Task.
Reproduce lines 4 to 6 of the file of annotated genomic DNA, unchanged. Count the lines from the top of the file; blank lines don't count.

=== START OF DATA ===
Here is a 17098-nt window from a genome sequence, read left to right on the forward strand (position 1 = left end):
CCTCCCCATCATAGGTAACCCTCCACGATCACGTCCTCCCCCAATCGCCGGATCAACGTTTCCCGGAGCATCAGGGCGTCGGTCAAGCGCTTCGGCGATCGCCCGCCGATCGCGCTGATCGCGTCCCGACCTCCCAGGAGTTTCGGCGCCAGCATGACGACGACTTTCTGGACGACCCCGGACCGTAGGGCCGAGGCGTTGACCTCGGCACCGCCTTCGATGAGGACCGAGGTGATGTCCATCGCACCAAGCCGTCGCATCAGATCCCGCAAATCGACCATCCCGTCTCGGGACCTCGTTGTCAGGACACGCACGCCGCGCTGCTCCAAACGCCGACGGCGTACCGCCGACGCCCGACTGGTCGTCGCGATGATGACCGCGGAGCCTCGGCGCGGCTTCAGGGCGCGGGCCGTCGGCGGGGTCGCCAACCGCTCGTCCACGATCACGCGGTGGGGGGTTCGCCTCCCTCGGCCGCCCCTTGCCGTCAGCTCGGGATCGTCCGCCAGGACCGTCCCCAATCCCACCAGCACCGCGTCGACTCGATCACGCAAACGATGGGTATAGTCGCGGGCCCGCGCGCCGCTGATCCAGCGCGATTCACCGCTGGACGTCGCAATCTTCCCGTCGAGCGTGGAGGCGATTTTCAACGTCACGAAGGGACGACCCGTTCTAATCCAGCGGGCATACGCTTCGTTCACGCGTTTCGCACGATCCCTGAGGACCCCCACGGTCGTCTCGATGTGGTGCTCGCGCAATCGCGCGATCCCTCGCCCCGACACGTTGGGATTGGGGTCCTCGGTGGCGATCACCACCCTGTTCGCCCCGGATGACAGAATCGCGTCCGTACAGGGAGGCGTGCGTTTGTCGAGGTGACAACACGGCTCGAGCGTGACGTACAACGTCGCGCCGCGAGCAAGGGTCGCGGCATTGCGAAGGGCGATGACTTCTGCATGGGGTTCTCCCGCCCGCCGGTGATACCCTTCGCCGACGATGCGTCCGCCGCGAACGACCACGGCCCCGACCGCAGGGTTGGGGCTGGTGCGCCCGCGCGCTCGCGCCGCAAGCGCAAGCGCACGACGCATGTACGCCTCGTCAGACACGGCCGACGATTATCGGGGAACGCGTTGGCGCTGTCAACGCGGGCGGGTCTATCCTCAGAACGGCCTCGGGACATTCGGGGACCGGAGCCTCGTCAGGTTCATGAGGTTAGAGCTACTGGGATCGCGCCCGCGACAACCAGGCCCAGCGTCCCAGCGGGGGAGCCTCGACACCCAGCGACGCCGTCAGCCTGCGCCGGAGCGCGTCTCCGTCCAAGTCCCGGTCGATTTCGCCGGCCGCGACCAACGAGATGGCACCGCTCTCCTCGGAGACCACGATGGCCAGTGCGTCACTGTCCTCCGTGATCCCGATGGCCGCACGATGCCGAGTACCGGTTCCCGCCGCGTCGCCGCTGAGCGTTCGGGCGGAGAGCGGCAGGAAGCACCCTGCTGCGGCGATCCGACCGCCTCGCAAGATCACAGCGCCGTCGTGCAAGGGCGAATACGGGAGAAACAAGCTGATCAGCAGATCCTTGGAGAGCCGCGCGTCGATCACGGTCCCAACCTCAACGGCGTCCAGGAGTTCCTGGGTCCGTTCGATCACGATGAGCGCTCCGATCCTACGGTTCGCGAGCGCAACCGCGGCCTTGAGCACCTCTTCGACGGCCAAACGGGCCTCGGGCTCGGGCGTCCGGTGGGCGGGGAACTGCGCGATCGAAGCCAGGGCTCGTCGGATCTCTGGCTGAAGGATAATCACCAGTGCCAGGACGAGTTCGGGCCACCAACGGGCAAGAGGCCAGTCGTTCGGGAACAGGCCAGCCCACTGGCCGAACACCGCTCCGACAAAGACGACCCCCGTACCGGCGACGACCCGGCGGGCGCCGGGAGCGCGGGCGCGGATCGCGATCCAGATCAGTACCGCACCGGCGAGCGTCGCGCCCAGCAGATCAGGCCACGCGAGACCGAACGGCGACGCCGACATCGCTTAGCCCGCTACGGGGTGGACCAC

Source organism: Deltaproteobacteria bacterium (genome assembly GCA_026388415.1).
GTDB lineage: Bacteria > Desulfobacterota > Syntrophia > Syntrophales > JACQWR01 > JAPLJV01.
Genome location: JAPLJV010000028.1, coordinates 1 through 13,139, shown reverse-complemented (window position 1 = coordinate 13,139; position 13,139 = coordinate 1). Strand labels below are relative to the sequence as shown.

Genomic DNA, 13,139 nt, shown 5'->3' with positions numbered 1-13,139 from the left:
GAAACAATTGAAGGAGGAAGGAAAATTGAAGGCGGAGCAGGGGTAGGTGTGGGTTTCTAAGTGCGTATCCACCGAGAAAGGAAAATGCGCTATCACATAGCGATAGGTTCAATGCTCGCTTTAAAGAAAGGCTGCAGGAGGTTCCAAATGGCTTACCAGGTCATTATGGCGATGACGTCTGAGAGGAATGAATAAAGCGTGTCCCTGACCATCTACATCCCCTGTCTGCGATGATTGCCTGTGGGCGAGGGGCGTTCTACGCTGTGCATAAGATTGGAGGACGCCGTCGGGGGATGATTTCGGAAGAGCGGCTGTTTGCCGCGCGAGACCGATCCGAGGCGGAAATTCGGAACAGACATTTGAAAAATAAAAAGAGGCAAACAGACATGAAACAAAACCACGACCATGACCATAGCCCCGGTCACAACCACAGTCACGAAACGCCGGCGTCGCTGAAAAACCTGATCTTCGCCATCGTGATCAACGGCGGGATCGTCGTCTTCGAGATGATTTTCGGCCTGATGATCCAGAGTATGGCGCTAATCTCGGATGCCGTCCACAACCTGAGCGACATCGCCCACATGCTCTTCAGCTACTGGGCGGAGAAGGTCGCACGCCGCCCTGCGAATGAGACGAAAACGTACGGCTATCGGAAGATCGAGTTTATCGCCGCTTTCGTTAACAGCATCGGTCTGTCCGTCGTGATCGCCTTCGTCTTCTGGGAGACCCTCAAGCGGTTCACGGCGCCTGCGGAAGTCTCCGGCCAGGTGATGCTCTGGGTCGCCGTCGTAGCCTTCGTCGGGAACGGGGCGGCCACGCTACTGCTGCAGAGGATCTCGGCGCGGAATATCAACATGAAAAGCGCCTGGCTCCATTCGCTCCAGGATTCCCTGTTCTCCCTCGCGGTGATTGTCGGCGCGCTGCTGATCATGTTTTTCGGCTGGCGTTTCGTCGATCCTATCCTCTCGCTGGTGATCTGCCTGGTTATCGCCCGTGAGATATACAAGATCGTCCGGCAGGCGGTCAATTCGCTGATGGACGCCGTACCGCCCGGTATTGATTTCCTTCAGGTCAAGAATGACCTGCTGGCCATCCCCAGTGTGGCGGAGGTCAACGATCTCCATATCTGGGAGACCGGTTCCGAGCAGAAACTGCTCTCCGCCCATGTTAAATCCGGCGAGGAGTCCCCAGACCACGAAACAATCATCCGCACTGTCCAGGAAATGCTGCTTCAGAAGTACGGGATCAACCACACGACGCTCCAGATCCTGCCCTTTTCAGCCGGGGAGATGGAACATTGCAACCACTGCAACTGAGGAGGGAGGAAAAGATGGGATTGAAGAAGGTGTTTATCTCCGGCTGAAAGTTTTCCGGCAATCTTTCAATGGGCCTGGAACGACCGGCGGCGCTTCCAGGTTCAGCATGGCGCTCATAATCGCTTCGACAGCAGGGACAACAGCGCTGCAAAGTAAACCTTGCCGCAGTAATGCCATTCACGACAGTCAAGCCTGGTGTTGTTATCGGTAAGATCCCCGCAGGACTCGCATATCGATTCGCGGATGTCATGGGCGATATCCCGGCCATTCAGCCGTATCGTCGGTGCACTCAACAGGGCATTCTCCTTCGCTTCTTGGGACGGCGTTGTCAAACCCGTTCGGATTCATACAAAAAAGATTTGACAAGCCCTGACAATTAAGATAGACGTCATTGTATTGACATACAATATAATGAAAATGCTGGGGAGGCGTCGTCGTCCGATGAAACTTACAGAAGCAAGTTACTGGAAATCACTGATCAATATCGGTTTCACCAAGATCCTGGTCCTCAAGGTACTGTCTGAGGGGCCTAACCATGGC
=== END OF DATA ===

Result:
GTDB lineage: Bacteria > Desulfobacterota > Syntrophia > Syntrophales > JACQWR01 > JAPLJV01.
Genome location: JAPLJV010000028.1, coordinates 1 through 13,139, shown reverse-complemented (window position 1 = coordinate 13,139; position 13,139 = coordinate 1). Strand labels below are relative to the sequence as shown.

Genomic DNA, 13,139 nt, shown 5'->3' with positions numbered 1-13,139 from the left: